Creating Proper Incentives: Work Incentive Ideas
An important part of keeping employees motivated, productive, and happy in their work is using incentives. What makes a good workplace incentive? Good incentives for work can depend on the unique company culture at your office, but ultimately incentives need to motivate and build morale. Incentives can also shape culture and build not only a productive workplace, but one that attracts and retains happy employees.
Need some work incentive ideas to keep employees at your company motivated? Let’s look at an incentive definition, then some great ideas for good incentives for work.
Workplace Incentive Definition
So what exactly is an employee incentive? This incentive definition might help you identify the right ideas for your workplace:
An employee workplace incentive is some sort of reward—an item of value, desired event, or recognition—that recognizes and encourages good work and promotes productivity in employees. Good incentives for workers show you value the employee—and that you value the work that earned them the incentive. Incentives may be baked into company culture and given regularly as fun perks for everyday tasks, or they may be something given to reward above-and-beyond performances or reaching a specific goal.
Work Incentive Ideas
Looking for ways to motivate employees at your company? Try one of these work incentive ideas.
1. Free Lunch
When employees hit a specific goal, offer a free lunch for the whole team. It feels great when someone else is footing the bill for a satisfying and delicious meal, encouraging employees to work hard for the fun perk they can share together. A work incentive given for a group goal shows that your company values work toward that goal and encourages teamwork. Food in the workplace can be highly motivating and satisfying. A survey found that 56 percent of full-time employees are extremely happy with their jobs—and that number jumps to 67 percent for workplaces that offer free food at work.
2. Thank You Note
Sometimes a simple, heartfelt “thank you” is all it takes to help an employee feel appreciated. When someone has gone above and beyond, write a quick note to show your gratitude for their contributions and to offer praise. A hand-written note with sincere thanks goes a long way. Employees are appreciative of a simple thank you from their managers, says a Harvard business professor.
3. Gift Cards
Make your message of gratitude and praise even more meaningful, and fun, by tucking a gift card inside a thank you note. Movie tickets and restaurant cards are great options, giving employees permission to have a little fun and celebrate their work achievements with partners and friends. Gift cards can even be more motivating than cash.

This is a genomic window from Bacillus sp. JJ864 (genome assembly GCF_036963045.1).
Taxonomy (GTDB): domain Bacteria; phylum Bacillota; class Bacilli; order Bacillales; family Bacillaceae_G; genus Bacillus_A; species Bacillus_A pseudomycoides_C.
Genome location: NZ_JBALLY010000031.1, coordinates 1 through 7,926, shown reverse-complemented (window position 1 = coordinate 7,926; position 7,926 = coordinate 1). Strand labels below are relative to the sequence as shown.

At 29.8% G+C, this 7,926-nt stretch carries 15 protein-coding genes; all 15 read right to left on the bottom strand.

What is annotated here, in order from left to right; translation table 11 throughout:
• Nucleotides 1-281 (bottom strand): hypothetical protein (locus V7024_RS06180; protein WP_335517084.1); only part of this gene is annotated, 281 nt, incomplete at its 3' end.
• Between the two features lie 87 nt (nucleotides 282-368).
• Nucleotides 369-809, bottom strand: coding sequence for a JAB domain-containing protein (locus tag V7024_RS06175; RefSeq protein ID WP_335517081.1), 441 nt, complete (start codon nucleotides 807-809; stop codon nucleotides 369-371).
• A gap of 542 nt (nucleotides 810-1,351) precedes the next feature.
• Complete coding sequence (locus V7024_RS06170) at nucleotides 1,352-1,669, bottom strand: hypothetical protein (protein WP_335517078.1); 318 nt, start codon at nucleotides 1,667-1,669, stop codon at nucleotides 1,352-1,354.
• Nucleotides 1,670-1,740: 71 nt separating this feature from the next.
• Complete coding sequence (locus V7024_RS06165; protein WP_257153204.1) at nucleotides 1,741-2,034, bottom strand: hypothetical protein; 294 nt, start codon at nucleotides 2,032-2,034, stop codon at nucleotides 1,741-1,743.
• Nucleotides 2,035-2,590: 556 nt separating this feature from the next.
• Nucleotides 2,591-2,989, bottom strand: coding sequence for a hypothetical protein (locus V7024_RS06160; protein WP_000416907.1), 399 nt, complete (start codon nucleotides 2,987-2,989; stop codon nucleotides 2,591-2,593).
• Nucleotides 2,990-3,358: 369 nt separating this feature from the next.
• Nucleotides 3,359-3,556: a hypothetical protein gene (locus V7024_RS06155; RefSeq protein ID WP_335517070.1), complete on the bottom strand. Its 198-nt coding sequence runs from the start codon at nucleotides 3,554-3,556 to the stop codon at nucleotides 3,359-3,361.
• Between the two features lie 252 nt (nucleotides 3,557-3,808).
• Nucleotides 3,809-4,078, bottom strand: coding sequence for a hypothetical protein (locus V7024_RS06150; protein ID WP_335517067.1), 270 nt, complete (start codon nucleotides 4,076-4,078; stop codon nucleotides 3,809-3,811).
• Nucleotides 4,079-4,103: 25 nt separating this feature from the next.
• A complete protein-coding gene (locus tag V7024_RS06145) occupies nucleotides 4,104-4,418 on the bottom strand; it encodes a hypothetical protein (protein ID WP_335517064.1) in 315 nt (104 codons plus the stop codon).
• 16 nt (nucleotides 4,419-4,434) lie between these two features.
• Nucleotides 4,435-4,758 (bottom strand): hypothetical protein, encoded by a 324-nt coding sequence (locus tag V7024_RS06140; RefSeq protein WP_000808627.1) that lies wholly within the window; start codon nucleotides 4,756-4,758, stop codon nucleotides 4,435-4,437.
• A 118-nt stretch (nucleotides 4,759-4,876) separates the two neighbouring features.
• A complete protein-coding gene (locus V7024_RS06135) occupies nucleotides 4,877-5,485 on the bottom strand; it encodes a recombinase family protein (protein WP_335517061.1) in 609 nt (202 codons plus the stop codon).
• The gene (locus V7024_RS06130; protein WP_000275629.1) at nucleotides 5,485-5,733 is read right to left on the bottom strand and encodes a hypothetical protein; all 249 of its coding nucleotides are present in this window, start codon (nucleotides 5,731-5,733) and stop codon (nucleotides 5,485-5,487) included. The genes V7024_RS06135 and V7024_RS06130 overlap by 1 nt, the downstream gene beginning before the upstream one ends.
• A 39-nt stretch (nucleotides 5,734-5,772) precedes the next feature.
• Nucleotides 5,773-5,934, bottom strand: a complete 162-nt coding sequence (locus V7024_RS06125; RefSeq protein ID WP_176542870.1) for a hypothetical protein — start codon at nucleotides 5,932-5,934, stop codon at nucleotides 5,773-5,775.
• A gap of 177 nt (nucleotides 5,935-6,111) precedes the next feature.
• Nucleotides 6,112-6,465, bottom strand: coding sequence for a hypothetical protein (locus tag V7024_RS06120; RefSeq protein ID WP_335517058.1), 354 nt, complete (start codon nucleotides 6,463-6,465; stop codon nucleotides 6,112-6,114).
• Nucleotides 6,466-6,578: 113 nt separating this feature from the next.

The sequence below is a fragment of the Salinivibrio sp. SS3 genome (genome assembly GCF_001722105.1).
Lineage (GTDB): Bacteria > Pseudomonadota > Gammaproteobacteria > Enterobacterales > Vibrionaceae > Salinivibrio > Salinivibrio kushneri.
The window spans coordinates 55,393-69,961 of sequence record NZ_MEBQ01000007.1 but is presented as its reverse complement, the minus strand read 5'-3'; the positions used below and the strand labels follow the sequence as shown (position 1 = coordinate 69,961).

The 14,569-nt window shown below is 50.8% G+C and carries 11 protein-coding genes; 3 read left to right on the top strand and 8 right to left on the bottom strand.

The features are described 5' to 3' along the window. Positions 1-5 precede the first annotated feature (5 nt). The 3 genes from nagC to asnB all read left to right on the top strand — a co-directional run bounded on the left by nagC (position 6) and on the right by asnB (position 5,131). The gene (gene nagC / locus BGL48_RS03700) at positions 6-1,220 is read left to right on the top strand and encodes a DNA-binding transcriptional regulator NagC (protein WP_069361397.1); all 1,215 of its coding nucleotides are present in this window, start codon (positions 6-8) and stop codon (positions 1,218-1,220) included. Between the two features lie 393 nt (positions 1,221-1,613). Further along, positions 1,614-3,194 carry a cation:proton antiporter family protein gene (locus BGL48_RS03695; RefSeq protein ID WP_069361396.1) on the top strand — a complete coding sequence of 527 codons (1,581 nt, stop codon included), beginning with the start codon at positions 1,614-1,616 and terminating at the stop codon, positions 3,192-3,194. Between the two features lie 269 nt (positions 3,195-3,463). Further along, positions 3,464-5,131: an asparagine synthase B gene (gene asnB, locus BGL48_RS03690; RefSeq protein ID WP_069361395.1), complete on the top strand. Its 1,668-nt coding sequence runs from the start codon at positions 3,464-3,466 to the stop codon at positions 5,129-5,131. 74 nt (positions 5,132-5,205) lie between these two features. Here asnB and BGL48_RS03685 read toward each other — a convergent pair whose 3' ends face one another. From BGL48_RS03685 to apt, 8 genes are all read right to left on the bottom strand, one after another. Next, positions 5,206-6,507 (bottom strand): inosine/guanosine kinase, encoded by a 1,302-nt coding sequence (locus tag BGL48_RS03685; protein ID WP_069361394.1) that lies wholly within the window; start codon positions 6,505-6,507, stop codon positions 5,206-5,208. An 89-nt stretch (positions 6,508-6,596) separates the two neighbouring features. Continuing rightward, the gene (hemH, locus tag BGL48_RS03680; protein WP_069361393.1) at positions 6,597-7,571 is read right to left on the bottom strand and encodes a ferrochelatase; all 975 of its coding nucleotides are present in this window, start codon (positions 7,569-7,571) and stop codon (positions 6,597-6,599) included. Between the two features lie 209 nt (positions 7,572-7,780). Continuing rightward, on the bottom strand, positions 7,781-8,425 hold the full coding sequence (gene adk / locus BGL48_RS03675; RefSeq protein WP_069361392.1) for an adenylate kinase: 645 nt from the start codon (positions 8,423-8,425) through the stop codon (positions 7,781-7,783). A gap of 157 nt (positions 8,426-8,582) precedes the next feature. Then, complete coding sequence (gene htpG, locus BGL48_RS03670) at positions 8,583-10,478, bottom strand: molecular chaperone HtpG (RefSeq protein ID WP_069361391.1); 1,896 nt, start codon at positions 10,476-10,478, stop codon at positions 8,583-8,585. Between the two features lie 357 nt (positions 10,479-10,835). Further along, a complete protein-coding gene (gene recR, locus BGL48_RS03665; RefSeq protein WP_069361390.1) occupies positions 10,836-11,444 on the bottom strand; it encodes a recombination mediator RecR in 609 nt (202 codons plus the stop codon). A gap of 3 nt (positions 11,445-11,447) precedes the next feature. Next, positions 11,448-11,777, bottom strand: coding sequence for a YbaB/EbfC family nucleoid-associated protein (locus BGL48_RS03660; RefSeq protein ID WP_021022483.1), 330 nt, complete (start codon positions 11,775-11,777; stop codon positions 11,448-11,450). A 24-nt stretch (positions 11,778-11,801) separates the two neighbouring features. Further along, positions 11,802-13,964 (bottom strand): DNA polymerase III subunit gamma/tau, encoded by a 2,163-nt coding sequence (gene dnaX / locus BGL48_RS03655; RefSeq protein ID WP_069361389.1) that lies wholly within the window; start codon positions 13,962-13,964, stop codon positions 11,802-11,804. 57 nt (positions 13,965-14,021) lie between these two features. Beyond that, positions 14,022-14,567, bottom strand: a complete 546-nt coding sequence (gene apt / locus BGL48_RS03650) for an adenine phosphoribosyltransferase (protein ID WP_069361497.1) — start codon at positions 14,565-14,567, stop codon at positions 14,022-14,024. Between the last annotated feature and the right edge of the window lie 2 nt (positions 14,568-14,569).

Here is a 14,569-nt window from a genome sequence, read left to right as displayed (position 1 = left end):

4. Public Recognition
Recognition and praise among your peers aren’t tangible, but they are definitely rewarding and motivating. Make a habit of recognizing good work in a group setting. You may even have a rotating award or set of awards given at your monthly staff meeting to bring attention to deserving employees. A survey conducted by Michael C. Fina Recognition found that employees value recognition in the workplace and that performance awards were most helpful in increasing engagement.
5. Wall of Fame
In the same vein as public recognition, try putting up a wall of fame—similar to the “employee of the month” bulletin boards often found in grocery stores. Create your own categories that jibe with company values and goals, and put up photos and names to recognize great work and inspire the rest of the company. This study found that recognition for good work is more motivating than rewards or gifts.
Skip the lunches and gift cards—and pass the cash down to your employees, whether as a bonus in their paychecks or an actual wad of bills. These kinds of incentives are especially appreciated around holidays. Money is a major motivator, and occasional payouts for great work will be fun, appreciated, and definitely motivational. A study by Gallup shows that one key favorite employee motivator is some sort of monetary recognition or prize.
7. Day Off
Maybe the one thing your employees will love more than cash is an extra day of paid vacation. This may be the right to take an extra day during the holidays or at the end of a scheduled vacation. Or an entire team who met a big deadline early may take a day off to relax and celebrate. Show your employees you value their work by giving them a little extra time to step away, recharge, celebrate their accomplishments, and return for more hard work. One study found that flexibility with time and a generous PTO policy can be even more motivating than extra cash.
8. Local Memberships
Provide memberships to local establishments, such as the gym or recreation center, family fun or entertainment centers, museums, ski resorts, and amusement parks. This promotes a company culture of play and local engagement and encourages loyalty and retention. Make sure to choose services that your employees are interested in—a study by SheerID found that employees were most likely to use entertainment, restaurant, electronics, and subscription-based employee discounts.